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Evaluation of Energy Transfer Efficiency for Shore-to-Ship Fast Charging Systems


Shore-to-ship charging systems are usually designed based on various operational and design parameters including the onboard power and propulsion requirements, available charging times, and the capability of local power grids. In rural areas with weak grids, onshore energy storages are utilized to enable the high-power charging necessary for vessels with short charging times. However, on-shore energy storage increases the system complexity, and the choice of system configuration can have significant impact on the energy transfer efficiency from the grid to the vessel. This paper presents an energy efficiency comparison between AC, DC and Inductive shore-to-ship charging solutions for short-distanced ferries with AC- and DC-based propulsion. The results demonstrate how an increased share of energy contribution from the onshore battery leads to reduced overall energy efficiency of the charging process. Hence, the energy efficiency should be considered when sharing the load between the grid and the onshore battery. The results show that DC charging is advantageous over other solutions for AC-based propulsion systems in terms of energy efficiency. However, for a DC-based propulsion system, the most efficient solution could be either DC or the AC charging, depending on the load sharing between the grid and onshore battery. Moreover, it is concluded that the inductive charging solution energy efficiency is not far less than the wired schemes, even though it adds more conversion stages and complexity to the system. Considering other advantages of contactless charging, namely, reliability, safety and robustness, these results promote the inductive charging as a promising solution.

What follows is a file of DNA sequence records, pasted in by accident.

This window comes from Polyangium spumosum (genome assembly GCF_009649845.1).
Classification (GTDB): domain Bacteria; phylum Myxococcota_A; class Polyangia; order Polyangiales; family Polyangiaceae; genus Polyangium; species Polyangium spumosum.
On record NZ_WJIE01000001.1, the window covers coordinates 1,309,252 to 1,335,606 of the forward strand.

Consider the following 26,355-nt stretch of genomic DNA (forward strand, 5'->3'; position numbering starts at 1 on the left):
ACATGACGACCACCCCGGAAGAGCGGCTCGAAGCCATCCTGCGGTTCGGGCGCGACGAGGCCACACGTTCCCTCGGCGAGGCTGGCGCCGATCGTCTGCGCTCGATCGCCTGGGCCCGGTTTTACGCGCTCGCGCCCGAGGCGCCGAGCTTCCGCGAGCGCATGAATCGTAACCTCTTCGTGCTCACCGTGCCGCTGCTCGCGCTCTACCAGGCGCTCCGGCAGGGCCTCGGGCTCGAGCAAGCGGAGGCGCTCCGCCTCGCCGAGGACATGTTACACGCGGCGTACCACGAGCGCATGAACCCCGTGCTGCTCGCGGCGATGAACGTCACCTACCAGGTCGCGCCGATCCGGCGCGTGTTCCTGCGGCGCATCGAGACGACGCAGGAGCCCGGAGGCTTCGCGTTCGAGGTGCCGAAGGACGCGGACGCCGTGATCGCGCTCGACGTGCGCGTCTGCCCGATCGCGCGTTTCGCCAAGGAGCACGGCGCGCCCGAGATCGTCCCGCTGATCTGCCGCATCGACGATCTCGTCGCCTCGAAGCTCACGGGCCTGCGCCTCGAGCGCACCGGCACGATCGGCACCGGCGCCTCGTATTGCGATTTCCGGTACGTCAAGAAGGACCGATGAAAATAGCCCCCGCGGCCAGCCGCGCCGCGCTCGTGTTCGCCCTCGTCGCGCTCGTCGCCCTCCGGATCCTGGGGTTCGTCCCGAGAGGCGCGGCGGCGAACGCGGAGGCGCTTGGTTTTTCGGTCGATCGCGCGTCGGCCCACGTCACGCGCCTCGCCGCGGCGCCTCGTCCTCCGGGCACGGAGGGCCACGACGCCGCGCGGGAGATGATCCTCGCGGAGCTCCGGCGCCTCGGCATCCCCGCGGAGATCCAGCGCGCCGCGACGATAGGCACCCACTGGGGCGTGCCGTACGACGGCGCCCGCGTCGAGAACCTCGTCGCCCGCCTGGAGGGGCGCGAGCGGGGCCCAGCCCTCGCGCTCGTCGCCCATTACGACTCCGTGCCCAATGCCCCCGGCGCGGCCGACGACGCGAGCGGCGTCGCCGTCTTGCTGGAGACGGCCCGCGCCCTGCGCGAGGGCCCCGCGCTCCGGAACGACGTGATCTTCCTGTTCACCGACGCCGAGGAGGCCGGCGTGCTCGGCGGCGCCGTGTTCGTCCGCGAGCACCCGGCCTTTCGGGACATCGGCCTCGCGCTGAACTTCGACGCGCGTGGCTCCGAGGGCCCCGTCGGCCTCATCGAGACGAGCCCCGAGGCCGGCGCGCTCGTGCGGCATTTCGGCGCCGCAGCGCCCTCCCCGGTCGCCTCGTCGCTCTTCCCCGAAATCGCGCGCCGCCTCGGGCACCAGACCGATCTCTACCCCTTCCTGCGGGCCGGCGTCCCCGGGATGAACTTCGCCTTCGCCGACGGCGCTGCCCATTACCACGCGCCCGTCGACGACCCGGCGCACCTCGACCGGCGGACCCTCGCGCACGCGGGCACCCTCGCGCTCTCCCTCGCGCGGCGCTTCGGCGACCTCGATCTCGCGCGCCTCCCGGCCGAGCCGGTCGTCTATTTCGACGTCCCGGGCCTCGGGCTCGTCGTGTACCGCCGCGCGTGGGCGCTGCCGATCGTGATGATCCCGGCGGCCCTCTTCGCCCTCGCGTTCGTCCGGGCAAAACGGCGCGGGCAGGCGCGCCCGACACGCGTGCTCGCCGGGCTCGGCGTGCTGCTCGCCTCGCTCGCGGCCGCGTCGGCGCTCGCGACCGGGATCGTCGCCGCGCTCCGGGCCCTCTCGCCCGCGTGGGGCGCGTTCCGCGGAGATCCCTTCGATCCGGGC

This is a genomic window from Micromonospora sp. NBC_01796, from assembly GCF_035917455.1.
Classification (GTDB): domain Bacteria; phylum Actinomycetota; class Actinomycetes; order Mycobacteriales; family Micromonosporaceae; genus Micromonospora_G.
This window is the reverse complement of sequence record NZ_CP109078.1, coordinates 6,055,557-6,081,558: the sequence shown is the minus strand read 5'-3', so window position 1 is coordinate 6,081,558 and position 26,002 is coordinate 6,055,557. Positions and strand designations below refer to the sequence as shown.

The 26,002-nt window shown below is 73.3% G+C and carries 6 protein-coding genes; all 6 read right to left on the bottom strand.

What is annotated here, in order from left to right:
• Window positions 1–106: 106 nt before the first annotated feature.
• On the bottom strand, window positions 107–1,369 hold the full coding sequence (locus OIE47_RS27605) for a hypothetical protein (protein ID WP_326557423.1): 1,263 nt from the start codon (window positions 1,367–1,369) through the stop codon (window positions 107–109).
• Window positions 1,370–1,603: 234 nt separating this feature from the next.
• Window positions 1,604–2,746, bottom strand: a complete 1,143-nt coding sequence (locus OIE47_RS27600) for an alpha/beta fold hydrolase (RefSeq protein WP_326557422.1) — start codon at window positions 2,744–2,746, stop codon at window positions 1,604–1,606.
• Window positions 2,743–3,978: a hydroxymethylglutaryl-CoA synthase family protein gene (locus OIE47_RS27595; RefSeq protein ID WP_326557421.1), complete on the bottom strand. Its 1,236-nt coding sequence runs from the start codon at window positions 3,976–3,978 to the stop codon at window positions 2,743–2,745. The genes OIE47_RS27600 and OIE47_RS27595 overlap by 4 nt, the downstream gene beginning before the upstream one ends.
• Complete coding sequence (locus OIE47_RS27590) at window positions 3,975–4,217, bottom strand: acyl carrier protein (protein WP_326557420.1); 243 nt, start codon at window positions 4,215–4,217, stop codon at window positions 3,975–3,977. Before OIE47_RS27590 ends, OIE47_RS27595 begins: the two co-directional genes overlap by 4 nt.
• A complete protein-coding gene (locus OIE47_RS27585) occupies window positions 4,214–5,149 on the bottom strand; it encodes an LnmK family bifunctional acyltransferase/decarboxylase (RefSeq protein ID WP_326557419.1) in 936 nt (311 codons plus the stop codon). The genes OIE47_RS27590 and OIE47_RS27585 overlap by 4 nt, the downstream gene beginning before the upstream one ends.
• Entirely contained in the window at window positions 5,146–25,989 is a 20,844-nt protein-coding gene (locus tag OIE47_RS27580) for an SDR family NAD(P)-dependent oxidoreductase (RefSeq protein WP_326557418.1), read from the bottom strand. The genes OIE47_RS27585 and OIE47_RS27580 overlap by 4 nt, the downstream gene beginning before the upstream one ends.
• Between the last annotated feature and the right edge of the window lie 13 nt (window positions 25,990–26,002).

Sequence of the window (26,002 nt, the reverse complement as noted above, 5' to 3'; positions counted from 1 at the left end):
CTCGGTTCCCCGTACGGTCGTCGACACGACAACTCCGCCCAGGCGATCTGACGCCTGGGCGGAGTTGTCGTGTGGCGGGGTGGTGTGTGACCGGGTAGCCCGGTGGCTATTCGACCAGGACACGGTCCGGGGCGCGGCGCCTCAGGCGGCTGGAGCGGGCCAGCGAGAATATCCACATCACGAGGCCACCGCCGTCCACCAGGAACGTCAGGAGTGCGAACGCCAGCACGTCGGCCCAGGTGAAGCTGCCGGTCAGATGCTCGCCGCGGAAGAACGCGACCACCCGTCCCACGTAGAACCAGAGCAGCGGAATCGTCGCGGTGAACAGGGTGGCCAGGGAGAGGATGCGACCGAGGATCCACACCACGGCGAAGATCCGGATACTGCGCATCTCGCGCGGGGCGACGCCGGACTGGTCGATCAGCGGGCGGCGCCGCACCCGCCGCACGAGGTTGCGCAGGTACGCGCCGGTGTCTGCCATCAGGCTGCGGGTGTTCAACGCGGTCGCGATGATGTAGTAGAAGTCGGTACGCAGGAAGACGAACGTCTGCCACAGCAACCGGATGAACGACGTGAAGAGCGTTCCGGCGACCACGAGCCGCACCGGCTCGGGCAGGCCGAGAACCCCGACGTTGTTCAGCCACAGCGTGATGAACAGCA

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Academic article


  • Research Council of Norway (RCN) / 237917





  • Norwegian University of Science and Technology
  • SINTEF Energy Research / Energisystemer



Published in

Proceedings of the IEEE International Symposium on Industrial Electronics




IEEE conference proceedings


1271 - 1277

View this publication at Cristin